1. Introduction
  2. Announcements — conferences, news, etc.
  3. Focused Topical Discussion
  4. Conference Chatter — Anything goes


Today’s Topics:

  • The role and basis of reputation systems in online communities
  • Introduction of Joost (formerly The Venice Project), and what the beta shows about the direction of the technology and social elements of the system.
  • Issues concerning how much an organization should be able manipulate/remix submissions for projects that depend on user-generated content.
  • Continue reading “Clue Implementation Unit Podcast #1”

    A Conversation With Eric Mattson At MarketingMonger

    Eric Mattson of MarketingMonger is on a mission to have 1,000 conversations with marketers, and to present them all as podcasts. Eric writes:

    “For the 20th podcast in my project, I connected with Chris Carfi of Cerado.

    I first ran across Chris’s blog when he published his original Social Customer Manifesto.

    Then I heard interesting things about Cerado’s Haystack social networking software for businesses.

    So I was excited to get a chance to talk with Chris about his social customer philosophy, his entrepreneurial efforts with Cerado, Haystack’s success to date and more.”

    A link to his summary of the call here, and have a listen to the mp3 file here.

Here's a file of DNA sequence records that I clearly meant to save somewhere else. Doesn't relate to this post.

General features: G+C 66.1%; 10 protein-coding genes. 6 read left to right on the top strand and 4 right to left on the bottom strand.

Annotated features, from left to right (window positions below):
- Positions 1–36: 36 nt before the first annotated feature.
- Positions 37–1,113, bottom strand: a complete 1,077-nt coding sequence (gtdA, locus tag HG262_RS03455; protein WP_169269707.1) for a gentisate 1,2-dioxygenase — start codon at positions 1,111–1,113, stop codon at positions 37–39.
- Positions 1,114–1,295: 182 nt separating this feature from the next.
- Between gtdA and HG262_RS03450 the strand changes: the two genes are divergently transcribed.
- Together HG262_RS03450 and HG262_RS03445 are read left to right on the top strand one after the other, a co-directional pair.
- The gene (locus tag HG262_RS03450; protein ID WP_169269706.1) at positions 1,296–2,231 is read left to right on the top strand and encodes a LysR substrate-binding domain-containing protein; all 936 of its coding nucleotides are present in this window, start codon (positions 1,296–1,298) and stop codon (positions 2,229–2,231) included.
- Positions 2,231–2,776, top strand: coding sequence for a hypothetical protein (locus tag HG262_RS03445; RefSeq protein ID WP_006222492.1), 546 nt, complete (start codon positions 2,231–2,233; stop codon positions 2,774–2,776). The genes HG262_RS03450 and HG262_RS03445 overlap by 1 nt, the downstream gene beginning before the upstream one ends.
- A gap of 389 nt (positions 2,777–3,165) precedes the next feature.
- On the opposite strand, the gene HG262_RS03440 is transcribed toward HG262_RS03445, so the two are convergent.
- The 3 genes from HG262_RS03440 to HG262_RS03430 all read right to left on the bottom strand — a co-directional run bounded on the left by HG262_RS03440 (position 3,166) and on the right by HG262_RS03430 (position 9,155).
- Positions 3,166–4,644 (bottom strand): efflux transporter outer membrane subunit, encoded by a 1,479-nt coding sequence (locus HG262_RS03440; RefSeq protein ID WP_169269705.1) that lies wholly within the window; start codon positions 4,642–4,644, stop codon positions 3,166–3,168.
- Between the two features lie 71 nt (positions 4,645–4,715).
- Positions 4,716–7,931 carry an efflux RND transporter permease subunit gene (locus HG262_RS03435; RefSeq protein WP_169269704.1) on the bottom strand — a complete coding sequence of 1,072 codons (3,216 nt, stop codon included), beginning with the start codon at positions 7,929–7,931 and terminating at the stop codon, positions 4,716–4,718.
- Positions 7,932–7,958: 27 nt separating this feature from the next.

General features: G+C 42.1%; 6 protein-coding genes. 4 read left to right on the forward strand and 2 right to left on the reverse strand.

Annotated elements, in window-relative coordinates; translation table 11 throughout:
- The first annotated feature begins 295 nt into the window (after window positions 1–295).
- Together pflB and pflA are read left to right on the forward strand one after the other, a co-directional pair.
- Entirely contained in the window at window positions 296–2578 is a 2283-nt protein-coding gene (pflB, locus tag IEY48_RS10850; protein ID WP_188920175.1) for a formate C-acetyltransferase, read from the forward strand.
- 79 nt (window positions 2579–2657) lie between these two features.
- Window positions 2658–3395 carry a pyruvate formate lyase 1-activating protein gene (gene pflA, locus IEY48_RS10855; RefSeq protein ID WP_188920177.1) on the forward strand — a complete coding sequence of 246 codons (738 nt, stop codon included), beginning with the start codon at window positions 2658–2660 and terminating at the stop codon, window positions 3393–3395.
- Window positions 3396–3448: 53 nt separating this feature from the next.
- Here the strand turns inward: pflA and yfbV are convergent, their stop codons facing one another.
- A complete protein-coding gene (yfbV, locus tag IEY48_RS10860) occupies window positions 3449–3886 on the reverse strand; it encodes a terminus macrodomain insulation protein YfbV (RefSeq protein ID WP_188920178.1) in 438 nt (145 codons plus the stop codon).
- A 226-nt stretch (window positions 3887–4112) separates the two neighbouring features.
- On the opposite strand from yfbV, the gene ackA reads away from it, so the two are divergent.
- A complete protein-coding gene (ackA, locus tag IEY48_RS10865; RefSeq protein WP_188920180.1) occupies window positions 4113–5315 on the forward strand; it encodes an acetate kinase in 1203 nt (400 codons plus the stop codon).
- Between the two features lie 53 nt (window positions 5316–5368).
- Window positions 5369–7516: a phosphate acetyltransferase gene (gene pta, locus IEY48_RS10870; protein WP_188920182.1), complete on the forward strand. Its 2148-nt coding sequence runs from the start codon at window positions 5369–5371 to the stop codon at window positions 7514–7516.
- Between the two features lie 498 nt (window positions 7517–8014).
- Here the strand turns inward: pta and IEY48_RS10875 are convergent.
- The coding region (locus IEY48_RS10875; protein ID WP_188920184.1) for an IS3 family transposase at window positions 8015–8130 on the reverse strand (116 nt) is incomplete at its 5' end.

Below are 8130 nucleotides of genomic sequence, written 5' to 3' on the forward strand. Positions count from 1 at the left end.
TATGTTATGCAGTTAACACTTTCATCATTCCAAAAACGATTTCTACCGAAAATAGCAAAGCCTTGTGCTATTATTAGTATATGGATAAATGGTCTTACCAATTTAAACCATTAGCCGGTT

Thanks for the invitation, Eric!

    The Social Customer Manifesto Podcast 27JAN2006

    click here to subscribe

    Summary: Leif Chastaine and Christopher Carfi discuss the American Marketing Association’s “Ahead of the Curve” session in Chicago, the marketing challenge for RSS, Salesforce.com taunts and tempts Siebel employees, launch of the “Healing Space” health and environment blog, and this week’s RIM/BlackBerry Supreme Court decision. (33:32)

    Show notes for January 27, 2006

    The audio file is available here (MP3, 32MB), or subscribe to our RSS feed to automatically have future shows downloaded to your MP3 player.

    00:00 : Intro

    01:10 : Recap of the AMA’s Ahead of the Curve session: High Tech Trends in Marketing

    02:40 : What is RSS?

    Google search for RSS metaphors (n.b. and yes, actually these are “similes” and not “metaphors,” we know, we know…)

    “RSS is like an API for content”
    “RSS is like selling dogfood over the internet”
    “RSS is like Tivo for the web”
    “Explaining RSS is like explaining sex. You just don’t get it until you do it.” (also here)
    Dave Winer

    11:45 : Salesforce.com to Siebel employees: “No Future

    19:30 : Healing Space health, wellness and environment blog launched

    25:15 : Supremes won’t intervene in RIM BlackBerry / NTP dispute

    33:50 : Wrapup


    Bill Flitter, Stowe Boyd, Randy Moss, Michael Sevilla, TheCradle, Salesforce.com, Siebel, Paul Greenberg, Todd Pesek, EarthHealers, Naturaleza Foundation, eco-tourism, Craig Williams, Howard Bashman, Research in Motion, BlackBerry, Ross Mayfield, Davos, BlackBerries a matter of national security

    Live From The Gleacher Center

    In the session at Ahead of the Curve.

    Stowe just finished up a great overview on blogs, blogging and podcasting, and now Bill Flitter is just finishing his presentation. The big take-away for me … RSS is still too complex. It’s too complex to explain … too complex to subscribe … too complex to “show” what an RSS feed is … too complex to communicate how and why it matters.